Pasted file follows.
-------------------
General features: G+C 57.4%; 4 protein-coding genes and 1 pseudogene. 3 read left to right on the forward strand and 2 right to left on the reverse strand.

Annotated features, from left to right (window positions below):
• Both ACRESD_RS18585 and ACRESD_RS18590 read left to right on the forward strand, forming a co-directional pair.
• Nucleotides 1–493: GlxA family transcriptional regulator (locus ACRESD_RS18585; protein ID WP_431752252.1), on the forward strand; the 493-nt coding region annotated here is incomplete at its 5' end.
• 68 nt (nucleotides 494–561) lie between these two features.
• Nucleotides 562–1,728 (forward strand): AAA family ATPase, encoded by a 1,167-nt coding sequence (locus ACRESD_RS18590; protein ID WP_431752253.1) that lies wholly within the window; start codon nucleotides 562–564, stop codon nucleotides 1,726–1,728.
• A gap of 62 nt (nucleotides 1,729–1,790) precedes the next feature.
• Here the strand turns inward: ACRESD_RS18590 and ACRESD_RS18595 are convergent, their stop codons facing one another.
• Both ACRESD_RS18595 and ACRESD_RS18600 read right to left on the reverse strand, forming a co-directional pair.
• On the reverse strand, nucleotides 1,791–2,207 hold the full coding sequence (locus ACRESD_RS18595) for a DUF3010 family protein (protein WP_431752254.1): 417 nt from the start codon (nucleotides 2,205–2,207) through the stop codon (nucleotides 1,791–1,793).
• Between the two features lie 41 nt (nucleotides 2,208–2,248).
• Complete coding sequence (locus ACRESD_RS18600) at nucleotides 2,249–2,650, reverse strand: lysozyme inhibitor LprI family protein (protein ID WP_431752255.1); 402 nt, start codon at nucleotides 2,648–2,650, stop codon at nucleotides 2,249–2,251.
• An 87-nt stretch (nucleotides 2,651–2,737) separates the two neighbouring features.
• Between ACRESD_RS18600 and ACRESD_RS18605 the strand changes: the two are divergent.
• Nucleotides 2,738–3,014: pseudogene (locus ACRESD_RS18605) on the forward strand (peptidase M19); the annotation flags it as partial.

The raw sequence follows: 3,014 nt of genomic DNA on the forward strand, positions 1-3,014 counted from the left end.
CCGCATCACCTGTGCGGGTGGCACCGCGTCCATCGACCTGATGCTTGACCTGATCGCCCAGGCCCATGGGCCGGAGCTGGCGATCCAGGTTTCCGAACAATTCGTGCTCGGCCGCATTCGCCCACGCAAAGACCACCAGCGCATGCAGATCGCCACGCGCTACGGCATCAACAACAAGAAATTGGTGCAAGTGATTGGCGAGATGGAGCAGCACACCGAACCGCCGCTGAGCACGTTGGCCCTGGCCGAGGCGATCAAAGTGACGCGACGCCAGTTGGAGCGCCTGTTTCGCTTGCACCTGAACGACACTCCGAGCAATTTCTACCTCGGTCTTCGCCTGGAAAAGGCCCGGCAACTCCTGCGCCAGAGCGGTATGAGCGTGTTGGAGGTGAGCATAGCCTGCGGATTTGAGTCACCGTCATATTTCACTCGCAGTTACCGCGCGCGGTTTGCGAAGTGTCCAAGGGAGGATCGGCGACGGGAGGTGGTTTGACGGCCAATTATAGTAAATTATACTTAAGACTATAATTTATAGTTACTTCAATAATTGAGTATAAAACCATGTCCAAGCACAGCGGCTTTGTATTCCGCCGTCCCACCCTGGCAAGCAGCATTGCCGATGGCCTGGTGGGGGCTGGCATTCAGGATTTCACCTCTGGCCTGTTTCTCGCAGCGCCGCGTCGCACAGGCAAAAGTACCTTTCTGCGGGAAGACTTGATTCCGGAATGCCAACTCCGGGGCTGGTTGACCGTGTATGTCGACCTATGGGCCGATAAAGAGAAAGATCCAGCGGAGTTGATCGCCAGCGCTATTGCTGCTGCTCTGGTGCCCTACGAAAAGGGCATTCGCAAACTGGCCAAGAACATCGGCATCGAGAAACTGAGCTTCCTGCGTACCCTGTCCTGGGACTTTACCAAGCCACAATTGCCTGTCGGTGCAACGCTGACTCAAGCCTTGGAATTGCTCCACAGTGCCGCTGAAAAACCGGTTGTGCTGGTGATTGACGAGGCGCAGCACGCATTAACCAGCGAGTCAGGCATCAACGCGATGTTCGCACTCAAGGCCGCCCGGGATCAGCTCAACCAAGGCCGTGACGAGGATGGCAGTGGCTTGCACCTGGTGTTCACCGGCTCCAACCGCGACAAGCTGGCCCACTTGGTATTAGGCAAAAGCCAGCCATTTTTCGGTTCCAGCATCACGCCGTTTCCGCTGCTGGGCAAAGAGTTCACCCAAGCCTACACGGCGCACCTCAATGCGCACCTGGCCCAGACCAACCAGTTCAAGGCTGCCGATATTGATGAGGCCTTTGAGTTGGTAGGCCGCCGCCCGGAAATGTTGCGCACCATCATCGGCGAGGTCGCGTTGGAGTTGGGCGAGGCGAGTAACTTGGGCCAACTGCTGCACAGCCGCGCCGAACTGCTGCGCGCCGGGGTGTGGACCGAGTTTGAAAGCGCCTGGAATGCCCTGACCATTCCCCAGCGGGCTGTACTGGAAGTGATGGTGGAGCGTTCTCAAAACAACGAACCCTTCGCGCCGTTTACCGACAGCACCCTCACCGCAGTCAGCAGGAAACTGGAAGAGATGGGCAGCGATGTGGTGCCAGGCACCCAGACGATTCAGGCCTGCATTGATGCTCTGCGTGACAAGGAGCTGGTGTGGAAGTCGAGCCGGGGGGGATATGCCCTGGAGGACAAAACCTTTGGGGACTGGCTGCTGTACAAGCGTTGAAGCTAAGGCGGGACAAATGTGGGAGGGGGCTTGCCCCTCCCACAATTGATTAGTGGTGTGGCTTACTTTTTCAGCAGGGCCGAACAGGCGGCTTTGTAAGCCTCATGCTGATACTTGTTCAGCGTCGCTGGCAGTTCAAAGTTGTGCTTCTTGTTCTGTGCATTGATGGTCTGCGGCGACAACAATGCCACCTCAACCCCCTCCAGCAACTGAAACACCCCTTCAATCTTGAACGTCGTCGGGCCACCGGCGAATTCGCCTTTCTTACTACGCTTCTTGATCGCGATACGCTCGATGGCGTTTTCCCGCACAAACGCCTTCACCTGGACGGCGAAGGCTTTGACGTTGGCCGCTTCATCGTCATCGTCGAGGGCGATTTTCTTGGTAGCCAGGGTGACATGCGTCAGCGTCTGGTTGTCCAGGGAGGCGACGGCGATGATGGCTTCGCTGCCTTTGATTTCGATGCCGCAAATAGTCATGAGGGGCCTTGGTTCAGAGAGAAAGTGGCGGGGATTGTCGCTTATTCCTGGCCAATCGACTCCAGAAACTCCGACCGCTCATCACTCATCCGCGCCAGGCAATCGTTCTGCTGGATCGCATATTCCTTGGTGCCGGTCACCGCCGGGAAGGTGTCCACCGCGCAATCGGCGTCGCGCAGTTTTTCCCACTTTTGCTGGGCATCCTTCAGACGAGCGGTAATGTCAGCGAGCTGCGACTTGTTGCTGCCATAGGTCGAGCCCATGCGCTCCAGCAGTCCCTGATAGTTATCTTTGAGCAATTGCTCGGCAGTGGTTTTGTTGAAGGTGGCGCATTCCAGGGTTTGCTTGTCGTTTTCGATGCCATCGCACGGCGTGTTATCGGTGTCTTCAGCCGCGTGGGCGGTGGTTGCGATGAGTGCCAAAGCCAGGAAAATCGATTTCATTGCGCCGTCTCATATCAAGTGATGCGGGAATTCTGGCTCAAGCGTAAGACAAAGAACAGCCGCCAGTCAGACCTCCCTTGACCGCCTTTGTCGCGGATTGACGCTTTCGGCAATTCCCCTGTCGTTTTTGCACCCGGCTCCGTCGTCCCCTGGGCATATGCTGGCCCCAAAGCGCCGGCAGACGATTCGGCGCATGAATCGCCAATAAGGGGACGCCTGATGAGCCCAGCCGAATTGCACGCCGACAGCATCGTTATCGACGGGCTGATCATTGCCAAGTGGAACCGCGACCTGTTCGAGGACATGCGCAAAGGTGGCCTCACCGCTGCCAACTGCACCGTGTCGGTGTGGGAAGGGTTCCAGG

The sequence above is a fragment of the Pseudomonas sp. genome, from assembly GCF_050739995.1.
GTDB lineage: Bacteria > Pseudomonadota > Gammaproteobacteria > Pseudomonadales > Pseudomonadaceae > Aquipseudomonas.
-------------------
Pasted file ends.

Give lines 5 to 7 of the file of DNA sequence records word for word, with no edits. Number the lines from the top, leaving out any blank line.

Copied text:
• 68 nt (nucleotides 494–561) lie between these two features.
• Nucleotides 562–1,728 (forward strand): AAA family ATPase, encoded by a 1,167-nt coding sequence (locus ACRESD_RS18590; protein ID WP_431752253.1) that lies wholly within the window; start codon nucleotides 562–564, stop codon nucleotides 1,726–1,728.
• A gap of 62 nt (nucleotides 1,729–1,790) precedes the next feature.